Rev. Jan’s Photo Journey!

Read along with Rev. Jan’s notes as she writes from her hiking trip in Spain:
“We walked through a cool, cloudy morning on the Meseta with vast views and lovely wind. The grain fields danced and the trees sang while the windmills turned…”

Day 15: (walking El Camino trail) Hornillos to Castrojeriz

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Day 18: Terradillos de los Templarios to Calzadilla do los Hermanillos

We left “Kansas” and in 17 miles walked through what appeared to be Oklahoma then Nevada. The last was due to a dryer landscape and few trees. But the skies! The beauty of big sky country is stunning.

After eating lunch in the half way city of Sahagun, we elected to take an alternative rural route off the main Camino, the latter which walked along the road. Our less-traveled route was remote (saw one other person for last five miles and no cars).

The remote village we’re in has a lovely albergue and we splurged for our own en suite room (five euros more than the dorm). We will walk about 15 miles tomorrow then get a cab to drop us about 30 miles up the Camino to time our arrival in Santiago to my departure date. We’re still on the Via Romana which Augustus traveled to come keep the Calabrians in line.

One very sad and angry toe; will lose that nail. Funny how it took 3 weeks to complain. Love you all! Go Celtics!


Carrión to Terradillos de los Templarios

The guidebook described the first 2/3 of our day today as straight, flat and featureless. We felt we had been dropped in Kansas. So not many pics today.

But some historical tidbits: the flat, straight road is thanks to ancient Rome! We walked what is credited as the longest stretch of original Roman road in Spain. It, of course, has overlays of modern gravel but the stone base was built thousands of years ago, and this in an area where stones are scarce (the older homes here are now more often adobe because of the scarcity of rocks). And the village we’re in was the site of a monastery of the Knights Templar, among whose missions were guarding pilgrims (as well as the DaVinci Code!).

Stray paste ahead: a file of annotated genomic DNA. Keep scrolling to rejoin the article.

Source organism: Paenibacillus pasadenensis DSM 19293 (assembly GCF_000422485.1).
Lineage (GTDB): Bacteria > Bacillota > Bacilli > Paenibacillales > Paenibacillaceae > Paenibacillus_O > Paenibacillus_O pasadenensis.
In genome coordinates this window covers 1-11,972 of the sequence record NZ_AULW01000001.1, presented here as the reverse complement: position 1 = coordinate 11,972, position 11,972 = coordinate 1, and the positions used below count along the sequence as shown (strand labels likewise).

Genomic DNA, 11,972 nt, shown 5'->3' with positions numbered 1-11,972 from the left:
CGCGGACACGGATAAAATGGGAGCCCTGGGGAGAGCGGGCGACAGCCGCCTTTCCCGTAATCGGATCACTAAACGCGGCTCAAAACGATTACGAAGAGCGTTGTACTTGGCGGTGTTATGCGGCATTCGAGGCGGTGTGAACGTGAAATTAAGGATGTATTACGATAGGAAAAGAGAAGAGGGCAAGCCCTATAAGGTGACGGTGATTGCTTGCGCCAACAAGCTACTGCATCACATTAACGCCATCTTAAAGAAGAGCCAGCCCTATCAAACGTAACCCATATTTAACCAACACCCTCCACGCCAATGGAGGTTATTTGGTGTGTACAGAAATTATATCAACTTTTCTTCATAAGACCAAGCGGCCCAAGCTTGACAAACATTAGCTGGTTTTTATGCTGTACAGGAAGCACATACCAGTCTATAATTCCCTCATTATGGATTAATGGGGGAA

Tomorrow we are halfway. We’ve come over 400K. My toes have decided they’ve had enough. But we press on! The laundry pic gives you a sense of Camino life. Get in, shower, do laundry in time to hang out to dry. Love to all!


Day 17: Frómista to Carrión de los Condes

Shoshanah and I got up before the sun to try to get to Carrión as early as possible. The albergue we wanted to stay at (and are staying at) is a “parochial” albergue run by Augustinian sisters who are renowned for their singing ritual of welcome (and unlike most other albergues they don’t take reservations).

The route was along a tree-lined stream and fields, then a long, sunny, straight stretch into town. I am proud to say my backpack was first in line as I arrived by 10:30 and the albergue didn’t open till noon. In the meantime I found a panaderia (bakery) and had THE BEST APPLE TURNOVER EVER (thinking of you, my love!) and made halting conversation with a fellow peregrino from Madrid.

The singing nuns will welcome us with song at 6 pm. Had a nice conversation with a Dutch peregrine who is walking alone. We bought groceries to make supper together before singing begins (albergues all have shared kitchens). While we don’t reach the geographical midpoint till day after tomorrow (May 31) I have reached my walking midpoint. I have walked 16 days, and I have 16 more days to walk. Almost enough. Love to all!


Day 16: Castrojeriz to Frómista

Again, the day dawned with low clouds and cool temps, which gradually burned away to clear, hot skies. We had to go over an impressive hill first thing then the landscape laid out into ever more wheat fields (and poppies!). 15.5 miles today. I walked alone all day and listened to music as I walked, dancing with my arms (and hiking poles), feeling redemptively free and beloved. It feels like Camino conditioning has set in: walking is easier and recovery is shorter.